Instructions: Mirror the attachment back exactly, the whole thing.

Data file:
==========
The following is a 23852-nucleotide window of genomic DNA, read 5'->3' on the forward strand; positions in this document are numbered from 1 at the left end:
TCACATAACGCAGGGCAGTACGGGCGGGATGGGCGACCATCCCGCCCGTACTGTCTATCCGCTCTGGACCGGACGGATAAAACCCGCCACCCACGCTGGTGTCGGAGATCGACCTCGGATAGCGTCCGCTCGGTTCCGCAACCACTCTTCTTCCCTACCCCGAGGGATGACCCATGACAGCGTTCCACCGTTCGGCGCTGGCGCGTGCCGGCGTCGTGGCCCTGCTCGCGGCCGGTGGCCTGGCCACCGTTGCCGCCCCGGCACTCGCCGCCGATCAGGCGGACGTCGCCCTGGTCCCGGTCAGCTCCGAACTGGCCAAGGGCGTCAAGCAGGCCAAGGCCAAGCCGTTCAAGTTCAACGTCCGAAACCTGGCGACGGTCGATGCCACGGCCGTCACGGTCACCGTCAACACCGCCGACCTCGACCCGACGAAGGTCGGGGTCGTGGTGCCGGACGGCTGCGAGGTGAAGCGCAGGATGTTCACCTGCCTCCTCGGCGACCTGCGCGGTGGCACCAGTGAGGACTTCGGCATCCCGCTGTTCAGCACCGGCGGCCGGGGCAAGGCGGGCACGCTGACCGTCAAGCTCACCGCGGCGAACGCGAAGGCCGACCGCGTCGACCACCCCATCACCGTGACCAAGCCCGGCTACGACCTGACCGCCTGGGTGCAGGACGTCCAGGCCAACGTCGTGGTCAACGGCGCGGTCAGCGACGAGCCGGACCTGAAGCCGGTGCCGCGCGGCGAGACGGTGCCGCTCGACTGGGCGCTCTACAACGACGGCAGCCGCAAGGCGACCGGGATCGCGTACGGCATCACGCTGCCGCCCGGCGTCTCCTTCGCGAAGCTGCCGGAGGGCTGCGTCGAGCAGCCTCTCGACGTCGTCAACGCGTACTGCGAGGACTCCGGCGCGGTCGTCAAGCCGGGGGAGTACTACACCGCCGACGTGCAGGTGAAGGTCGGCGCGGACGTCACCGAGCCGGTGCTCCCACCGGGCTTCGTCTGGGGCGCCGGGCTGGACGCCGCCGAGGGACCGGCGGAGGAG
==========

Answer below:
The following is a 23852-nucleotide window of genomic DNA, read 5'->3' on the forward strand; positions in this document are numbered from 1 at the left end:
TCACATAACGCAGGGCAGTACGGGCGGGATGGGCGACCATCCCGCCCGTACTGTCTATCCGCTCTGGACCGGACGGATAAAACCCGCCACCCACGCTGGTGTCGGAGATCGACCTCGGATAGCGTCCGCTCGGTTCCGCAACCACTCTTCTTCCCTACCCCGAGGGATGACCCATGACAGCGTTCCACCGTTCGGCGCTGGCGCGTGCCGGCGTCGTGGCCCTGCTCGCGGCCGGTGGCCTGGCCACCGTTGCCGCCCCGGCACTCGCCGCCGATCAGGCGGACGTCGCCCTGGTCCCGGTCAGCTCCGAACTGGCCAAGGGCGTCAAGCAGGCCAAGGCCAAGCCGTTCAAGTTCAACGTCCGAAACCTGGCGACGGTCGATGCCACGGCCGTCACGGTCACCGTCAACACCGCCGACCTCGACCCGACGAAGGTCGGGGTCGTGGTGCCGGACGGCTGCGAGGTGAAGCGCAGGATGTTCACCTGCCTCCTCGGCGACCTGCGCGGTGGCACCAGTGAGGACTTCGGCATCCCGCTGTTCAGCACCGGCGGCCGGGGCAAGGCGGGCACGCTGACCGTCAAGCTCACCGCGGCGAACGCGAAGGCCGACCGCGTCGACCACCCCATCACCGTGACCAAGCCCGGCTACGACCTGACCGCCTGGGTGCAGGACGTCCAGGCCAACGTCGTGGTCAACGGCGCGGTCAGCGACGAGCCGGACCTGAAGCCGGTGCCGCGCGGCGAGACGGTGCCGCTCGACTGGGCGCTCTACAACGACGGCAGCCGCAAGGCGACCGGGATCGCGTACGGCATCACGCTGCCGCCCGGCGTCTCCTTCGCGAAGCTGCCGGAGGGCTGCGTCGAGCAGCCTCTCGACGTCGTCAACGCGTACTGCGAGGACTCCGGCGCGGTCGTCAAGCCGGGGGAGTACTACACCGCCGACGTGCAGGTGAAGGTCGGCGCGGACGTCACCGAGCCGGTGCTCCCACCGGGCTTCGTCTGGGGCGCCGGGCTGGACGCCGCCGAGGGACCGGCGGAGGAG